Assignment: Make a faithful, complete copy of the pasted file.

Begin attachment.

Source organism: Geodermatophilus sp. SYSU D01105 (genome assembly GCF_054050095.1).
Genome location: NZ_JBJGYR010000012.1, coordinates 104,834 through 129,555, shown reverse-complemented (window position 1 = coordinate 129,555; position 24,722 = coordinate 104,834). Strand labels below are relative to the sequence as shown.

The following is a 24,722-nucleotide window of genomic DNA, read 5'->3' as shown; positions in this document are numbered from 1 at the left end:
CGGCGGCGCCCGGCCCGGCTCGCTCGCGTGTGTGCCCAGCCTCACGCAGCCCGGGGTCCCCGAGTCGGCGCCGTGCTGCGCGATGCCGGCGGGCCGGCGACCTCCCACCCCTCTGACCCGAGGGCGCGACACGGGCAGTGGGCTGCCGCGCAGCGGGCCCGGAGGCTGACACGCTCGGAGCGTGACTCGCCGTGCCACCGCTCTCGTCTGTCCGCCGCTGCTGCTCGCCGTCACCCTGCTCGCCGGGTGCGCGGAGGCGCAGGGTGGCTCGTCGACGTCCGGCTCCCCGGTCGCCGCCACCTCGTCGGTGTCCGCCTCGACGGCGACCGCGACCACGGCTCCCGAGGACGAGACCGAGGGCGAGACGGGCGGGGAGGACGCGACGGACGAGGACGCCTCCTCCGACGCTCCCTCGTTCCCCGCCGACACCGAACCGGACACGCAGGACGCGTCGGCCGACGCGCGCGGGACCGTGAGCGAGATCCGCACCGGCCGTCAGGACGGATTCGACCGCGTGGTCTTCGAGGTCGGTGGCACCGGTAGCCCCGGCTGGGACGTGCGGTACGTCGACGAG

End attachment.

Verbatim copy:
Source organism: Geodermatophilus sp. SYSU D01105 (genome assembly GCF_054050095.1).
Genome location: NZ_JBJGYR010000012.1, coordinates 104,834 through 129,555, shown reverse-complemented (window position 1 = coordinate 129,555; position 24,722 = coordinate 104,834). Strand labels below are relative to the sequence as shown.

The following is a 24,722-nucleotide window of genomic DNA, read 5'->3' as shown; positions in this document are numbered from 1 at the left end:
CGGCGGCGCCCGGCCCGGCTCGCTCGCGTGTGTGCCCAGCCTCACGCAGCCCGGGGTCCCCGAGTCGGCGCCGTGCTGCGCGATGCCGGCGGGCCGGCGACCTCCCACCCCTCTGACCCGAGGGCGCGACACGGGCAGTGGGCTGCCGCGCAGCGGGCCCGGAGGCTGACACGCTCGGAGCGTGACTCGCCGTGCCACCGCTCTCGTCTGTCCGCCGCTGCTGCTCGCCGTCACCCTGCTCGCCGGGTGCGCGGAGGCGCAGGGTGGCTCGTCGACGTCCGGCTCCCCGGTCGCCGCCACCTCGTCGGTGTCCGCCTCGACGGCGACCGCGACCACGGCTCCCGAGGACGAGACCGAGGGCGAGACGGGCGGGGAGGACGCGACGGACGAGGACGCCTCCTCCGACGCTCCCTCGTTCCCCGCCGACACCGAACCGGACACGCAGGACGCGTCGGCCGACGCGCGCGGGACCGTGAGCGAGATCCGCACCGGCCGTCAGGACGGATTCGACCGCGTGGTCTTCGAGGTCGGTGGCACCGGTAGCCCCGGCTGGGACGTGCGGTACGTCGACGAG